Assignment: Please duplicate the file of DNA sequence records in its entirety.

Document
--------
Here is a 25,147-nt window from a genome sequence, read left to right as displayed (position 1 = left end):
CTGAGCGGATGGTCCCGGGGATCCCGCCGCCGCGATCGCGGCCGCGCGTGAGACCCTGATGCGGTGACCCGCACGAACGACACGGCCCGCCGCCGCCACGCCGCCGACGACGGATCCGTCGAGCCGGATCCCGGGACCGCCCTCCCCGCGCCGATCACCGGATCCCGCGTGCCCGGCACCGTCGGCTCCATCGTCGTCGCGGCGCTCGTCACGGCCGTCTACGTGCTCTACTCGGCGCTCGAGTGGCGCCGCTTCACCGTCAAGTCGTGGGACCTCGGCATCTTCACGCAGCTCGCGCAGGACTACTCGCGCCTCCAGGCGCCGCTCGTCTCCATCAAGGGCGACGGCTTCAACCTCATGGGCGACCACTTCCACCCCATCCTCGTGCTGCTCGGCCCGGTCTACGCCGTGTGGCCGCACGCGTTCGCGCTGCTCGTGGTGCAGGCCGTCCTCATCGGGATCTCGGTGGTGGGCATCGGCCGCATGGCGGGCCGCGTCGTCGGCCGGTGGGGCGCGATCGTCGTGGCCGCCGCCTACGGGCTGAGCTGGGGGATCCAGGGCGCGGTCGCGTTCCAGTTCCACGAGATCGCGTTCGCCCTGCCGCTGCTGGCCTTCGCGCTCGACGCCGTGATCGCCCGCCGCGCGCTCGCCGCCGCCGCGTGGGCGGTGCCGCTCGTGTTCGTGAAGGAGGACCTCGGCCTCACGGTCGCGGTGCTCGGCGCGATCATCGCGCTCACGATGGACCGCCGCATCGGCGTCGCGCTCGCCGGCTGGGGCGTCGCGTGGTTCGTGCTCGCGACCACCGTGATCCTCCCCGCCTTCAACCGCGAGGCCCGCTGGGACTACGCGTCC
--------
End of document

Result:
Here is a 25,147-nt window from a genome sequence, read left to right as displayed (position 1 = left end):
CTGAGCGGATGGTCCCGGGGATCCCGCCGCCGCGATCGCGGCCGCGCGTGAGACCCTGATGCGGTGACCCGCACGAACGACACGGCCCGCCGCCGCCACGCCGCCGACGACGGATCCGTCGAGCCGGATCCCGGGACCGCCCTCCCCGCGCCGATCACCGGATCCCGCGTGCCCGGCACCGTCGGCTCCATCGTCGTCGCGGCGCTCGTCACGGCCGTCTACGTGCTCTACTCGGCGCTCGAGTGGCGCCGCTTCACCGTCAAGTCGTGGGACCTCGGCATCTTCACGCAGCTCGCGCAGGACTACTCGCGCCTCCAGGCGCCGCTCGTCTCCATCAAGGGCGACGGCTTCAACCTCATGGGCGACCACTTCCACCCCATCCTCGTGCTGCTCGGCCCGGTCTACGCCGTGTGGCCGCACGCGTTCGCGCTGCTCGTGGTGCAGGCCGTCCTCATCGGGATCTCGGTGGTGGGCATCGGCCGCATGGCGGGCCGCGTCGTCGGCCGGTGGGGCGCGATCGTCGTGGCCGCCGCCTACGGGCTGAGCTGGGGGATCCAGGGCGCGGTCGCGTTCCAGTTCCACGAGATCGCGTTCGCCCTGCCGCTGCTGGCCTTCGCGCTCGACGCCGTGATCGCCCGCCGCGCGCTCGCCGCCGCCGCGTGGGCGGTGCCGCTCGTGTTCGTGAAGGAGGACCTCGGCCTCACGGTCGCGGTGCTCGGCGCGATCATCGCGCTCACGATGGACCGCCGCATCGGCGTCGCGCTCGCCGGCTGGGGCGTCGCGTGGTTCGTGCTCGCGACCACCGTGATCCTCCCCGCCTTCAACCGCGAGGCCCGCTGGGACTACGCGTCC